Will Alan Joyce receive his full exit bonus from Qantas?

Alan Joyce has left Qantas after more than two decades at the airline, most of it spent as its chief executive.

His time in charge was marked with repeated controversy, and his departure came two months ahead of schedule – designed to stem the bleeding as Qantas weathers a damaged reputation.

Joyce jets off with a substantial amount of money in the bank and Qantas shares in his portfolio – but valid questions are being asked about whether he is entitled to all of it, including his widely reported $24 million ‘golden handshake’ retirement package.

So, is he likely to walk away with the full deal, or could he be prevented from cashing it in? Here’s what we know.

How much will Joyce receive?

To be blunt, he’s estimated to have made an eye-watering $125 million during his time at the airline.

It seems like a lot of money because it is, but needs to be understood in the context of his longevity and how Qantas rewards its executives.

Joyce joined the airline in 2000, after spending four years at the now-defunct Ansett Australia. Before he joined Ansett in 1996, he worked for Ireland’s flag carrier Aer Lingus for about eight years.

In November 2008, Joyce became Qantas’ CEO, succeeding Geoff Dixon, who spent seven years in the top job.

Qantas CEO Geoff Dixon
Geoff Dixon was Joyce’s predecessor.  (Dean Lewins, file photo: AAP)

As CEO, Joyce was entitled to receive a base salary of about $2 million a year, on top of annual bonuses issued as Qantas shares, depending on his (and the airline’s) performance.

This year, on top of his base salary of $2.2 million, Joyce was due to receive a short-term cash bonus of $4.3 million as at 30 June.

Qantas is required to disclose this amount in its annual report, as it has done in years prior, which is due out sometime this month.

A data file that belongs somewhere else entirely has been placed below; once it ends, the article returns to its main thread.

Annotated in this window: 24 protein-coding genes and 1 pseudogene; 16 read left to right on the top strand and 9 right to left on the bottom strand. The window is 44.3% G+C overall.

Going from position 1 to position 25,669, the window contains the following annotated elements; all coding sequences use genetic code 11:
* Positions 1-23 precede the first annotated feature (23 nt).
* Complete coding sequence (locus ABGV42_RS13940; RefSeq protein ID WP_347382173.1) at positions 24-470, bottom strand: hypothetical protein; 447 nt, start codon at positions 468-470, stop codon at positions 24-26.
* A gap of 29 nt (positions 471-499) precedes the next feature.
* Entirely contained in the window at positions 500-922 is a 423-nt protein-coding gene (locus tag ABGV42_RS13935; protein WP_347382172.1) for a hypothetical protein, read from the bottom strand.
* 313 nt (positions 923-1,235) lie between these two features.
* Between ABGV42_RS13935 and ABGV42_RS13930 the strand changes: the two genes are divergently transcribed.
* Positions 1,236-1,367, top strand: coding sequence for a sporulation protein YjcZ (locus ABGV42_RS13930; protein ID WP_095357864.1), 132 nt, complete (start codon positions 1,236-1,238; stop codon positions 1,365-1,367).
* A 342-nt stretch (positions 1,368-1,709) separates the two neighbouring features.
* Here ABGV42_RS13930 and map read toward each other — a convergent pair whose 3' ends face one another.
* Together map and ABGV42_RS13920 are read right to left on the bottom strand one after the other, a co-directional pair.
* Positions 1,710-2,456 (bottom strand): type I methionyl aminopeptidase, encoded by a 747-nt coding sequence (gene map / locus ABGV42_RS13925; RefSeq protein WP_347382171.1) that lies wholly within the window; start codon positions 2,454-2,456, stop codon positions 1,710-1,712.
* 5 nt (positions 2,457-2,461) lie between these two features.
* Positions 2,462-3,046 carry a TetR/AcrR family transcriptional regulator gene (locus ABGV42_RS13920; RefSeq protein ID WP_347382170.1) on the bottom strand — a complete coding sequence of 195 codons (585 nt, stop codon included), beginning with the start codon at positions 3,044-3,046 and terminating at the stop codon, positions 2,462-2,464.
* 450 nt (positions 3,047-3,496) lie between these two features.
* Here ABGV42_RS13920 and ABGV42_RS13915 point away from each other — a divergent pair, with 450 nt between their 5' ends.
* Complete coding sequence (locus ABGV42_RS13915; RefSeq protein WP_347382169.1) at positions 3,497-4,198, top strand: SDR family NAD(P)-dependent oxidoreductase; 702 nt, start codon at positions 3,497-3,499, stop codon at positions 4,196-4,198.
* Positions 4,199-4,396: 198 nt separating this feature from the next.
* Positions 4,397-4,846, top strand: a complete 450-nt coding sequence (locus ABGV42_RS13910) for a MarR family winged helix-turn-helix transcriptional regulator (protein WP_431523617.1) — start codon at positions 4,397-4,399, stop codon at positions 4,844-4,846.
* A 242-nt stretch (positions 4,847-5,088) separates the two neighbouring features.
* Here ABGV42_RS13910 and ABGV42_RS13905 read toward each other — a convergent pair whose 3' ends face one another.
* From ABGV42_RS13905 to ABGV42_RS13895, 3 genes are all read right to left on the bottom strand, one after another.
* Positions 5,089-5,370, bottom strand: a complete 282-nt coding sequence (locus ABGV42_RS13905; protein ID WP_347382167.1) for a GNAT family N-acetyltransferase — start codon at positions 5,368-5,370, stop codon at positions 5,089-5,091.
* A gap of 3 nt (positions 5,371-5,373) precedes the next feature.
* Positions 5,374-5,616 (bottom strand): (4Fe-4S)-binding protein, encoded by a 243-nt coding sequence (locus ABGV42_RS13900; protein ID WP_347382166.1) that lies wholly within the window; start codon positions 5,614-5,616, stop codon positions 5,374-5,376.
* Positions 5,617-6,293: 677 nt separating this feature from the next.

But Joyce is also owed about 3.1 million shares, including 1.4 million from previous bonuses deferred during the pandemic at Joyce’s request, and the rest from previous issuances.

Joyce is entitled to those 3.1 million shares, referred to as LTIPs (long-term incentive plan), because he satisfied his performance criteria by reaching measurable goals.

Some of those shares have been issued – the 1.4 million shares owed from the COVID-19 years were issued last Friday, with a value of about $10 million.

The remaining 1.7 million shares, however, are yet to be issued. And when they are, Qantas must disclose it within five business days.

Assuming all those shares are vested (converted to ordinary shares), the total value would be about $17.7 million based on Wednesday’s closing share price of $5.70, which has fallen in the past week in response to recent reputational headwinds.

Joyce also sold most of his $17 million worth of Qantas shares in June, which was done with the approval of the airline’s board.

Adding his $4.3 million cash bonus to the equation, his ‘golden handshake’ final payout is valued at about $22 million.

There is nothing stopping Joyce from selling his Qantas shares in the future, provided they convert to ordinary shares. Because he has now resigned from Qantas, those sales would not need to be disclosed.

Who decides whether he gets the bonus?

While Qantas is a publicly listed company (meaning you can buy and trade its shares on the Australian stock market), shareholders get no more say on Joyce’s payout than they would on what planes the airline purchases.

The decision is totally at the discretion of the Qantas board.